Review Date: 1/8/12
Visual Effects: Willis O'Brien
Cast: Bessie Love, Lewis Stone, Wallace Beery, Lloyd Hughes
Welcome to the land of love and dinosaurs! The first film adaptation of Arthur Conan Doyle's "The Lost World" was a dinosaur extravaganza courtesy of stop motion animation pioneer Willis O'Brien. Made nearly ten years before the monumental "King Kong" (1933), O'Brien's work seems a bit crude and clunky, but his attention to detail and animal behavior is superb. The eccentric and wild-haired Professor Challenger (crazed Wallace Beery) puts together an expedition to the Amazon basin to rescue Paula White's father and prove that living dinosaurs exist. His team consists of Paula (Bessie Love), academic rival Prof. Summerlee, big game hunter Lord Roxton (Lewis Stone), and newspaper reporter Ed Malone (handsome Lloyd Hughes). There's no poodle in this version, but there is a monkey named Jocko. Once the party reaches the plateau of The Lost World, a brontosaurus cuts off their means of escape, leaving them stranded in a strange and hostile land. They run into numerous dinosaurs, get attacked by a primitive caveman and his chimpanzee pal, and survive a volcanic eruption.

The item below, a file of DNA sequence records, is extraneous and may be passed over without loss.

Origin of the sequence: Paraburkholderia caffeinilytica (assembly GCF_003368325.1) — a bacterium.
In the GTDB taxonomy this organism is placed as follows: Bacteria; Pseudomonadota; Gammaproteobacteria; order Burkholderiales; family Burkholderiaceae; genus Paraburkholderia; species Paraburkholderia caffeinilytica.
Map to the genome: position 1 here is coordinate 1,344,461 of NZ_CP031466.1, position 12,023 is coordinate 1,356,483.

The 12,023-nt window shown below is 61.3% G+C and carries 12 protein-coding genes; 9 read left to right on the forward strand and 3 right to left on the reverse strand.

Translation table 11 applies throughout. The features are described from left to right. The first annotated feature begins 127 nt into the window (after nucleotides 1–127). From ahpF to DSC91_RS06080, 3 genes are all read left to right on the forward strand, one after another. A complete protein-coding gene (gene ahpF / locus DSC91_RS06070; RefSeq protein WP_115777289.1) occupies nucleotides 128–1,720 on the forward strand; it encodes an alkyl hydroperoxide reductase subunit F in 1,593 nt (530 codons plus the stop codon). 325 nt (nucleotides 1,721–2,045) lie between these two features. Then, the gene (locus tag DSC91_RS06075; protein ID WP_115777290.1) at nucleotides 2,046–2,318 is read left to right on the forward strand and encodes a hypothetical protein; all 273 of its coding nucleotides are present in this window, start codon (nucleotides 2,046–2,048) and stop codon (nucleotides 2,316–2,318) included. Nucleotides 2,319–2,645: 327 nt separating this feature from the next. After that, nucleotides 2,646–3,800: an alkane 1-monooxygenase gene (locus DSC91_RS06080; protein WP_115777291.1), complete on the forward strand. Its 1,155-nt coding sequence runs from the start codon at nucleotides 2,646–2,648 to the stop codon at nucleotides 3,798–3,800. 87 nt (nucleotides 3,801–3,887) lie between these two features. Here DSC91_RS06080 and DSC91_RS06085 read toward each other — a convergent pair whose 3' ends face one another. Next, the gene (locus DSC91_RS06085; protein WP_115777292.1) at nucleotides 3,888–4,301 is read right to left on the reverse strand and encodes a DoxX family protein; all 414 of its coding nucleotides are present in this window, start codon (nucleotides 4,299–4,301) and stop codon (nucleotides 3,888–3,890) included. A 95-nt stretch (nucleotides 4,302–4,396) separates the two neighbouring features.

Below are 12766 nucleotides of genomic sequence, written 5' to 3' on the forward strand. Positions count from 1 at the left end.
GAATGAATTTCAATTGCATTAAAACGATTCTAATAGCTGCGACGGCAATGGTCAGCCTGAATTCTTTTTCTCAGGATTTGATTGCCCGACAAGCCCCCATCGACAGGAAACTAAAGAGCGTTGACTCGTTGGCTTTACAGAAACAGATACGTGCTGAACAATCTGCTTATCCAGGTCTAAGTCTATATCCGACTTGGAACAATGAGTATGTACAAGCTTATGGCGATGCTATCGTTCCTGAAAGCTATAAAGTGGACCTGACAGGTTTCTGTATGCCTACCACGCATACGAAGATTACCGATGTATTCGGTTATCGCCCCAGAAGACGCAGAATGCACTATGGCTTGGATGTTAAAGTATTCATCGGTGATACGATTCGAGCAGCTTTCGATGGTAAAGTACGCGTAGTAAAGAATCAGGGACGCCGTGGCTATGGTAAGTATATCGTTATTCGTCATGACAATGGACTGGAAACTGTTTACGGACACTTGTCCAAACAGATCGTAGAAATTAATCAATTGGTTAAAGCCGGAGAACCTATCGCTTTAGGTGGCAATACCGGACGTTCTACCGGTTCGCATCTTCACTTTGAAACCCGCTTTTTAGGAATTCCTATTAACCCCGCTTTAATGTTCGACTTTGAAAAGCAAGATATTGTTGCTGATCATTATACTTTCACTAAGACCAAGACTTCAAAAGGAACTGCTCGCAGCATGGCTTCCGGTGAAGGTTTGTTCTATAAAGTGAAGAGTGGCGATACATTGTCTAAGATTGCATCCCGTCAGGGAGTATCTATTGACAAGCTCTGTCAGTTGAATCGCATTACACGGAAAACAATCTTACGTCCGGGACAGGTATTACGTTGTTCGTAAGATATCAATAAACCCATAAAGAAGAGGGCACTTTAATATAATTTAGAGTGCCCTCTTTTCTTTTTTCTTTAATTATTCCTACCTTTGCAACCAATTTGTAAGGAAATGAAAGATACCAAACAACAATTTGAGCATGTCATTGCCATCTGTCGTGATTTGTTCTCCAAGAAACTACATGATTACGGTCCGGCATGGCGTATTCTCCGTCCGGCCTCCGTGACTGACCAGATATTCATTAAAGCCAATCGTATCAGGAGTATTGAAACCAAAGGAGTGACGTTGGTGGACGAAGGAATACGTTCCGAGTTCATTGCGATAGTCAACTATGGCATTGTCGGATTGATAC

The film is billed as a "romance adventure", and the romantic plot is given the most attention. Since it's a silent film, the narrative is often confusing and the characters' motivations are unclear. The reason that Malone goes on the expedition is to prove to his snobby girlfriend that he is man enough for her love. He then falls in love with Paula during the trip, which appears to cause some emotional anguish for Roxton. This is never explained and Roxton's behavior seems to become devious and shifty as a result. Unfortunately for Malone, Paula won't return his love because of Malone's promise to his unfaithful girlfriend, but everything manages to work out in the end. Apart from a rampaging dinosaur running through the streets of London, which is what Prof. Challenger has to deal with. The humor is odd and misplaced, making the adventure much more light-hearted than it should be. There are no scantily clad cannibal girls, man-eating plants, giant diamonds, or blood feuds, and Paula can take care of herself as opposed to Jill St. John's useless character in the 1960 version. There is, however, a character in black-face, which is odd. Additionally, the dinosaurs actually look like dinosaurs instead of being lizards and alligators with prosthetics glued onto them. An interesting film from a historical perspective and a delight for stop motion animation fans, but otherwise it can be challenging to sit through.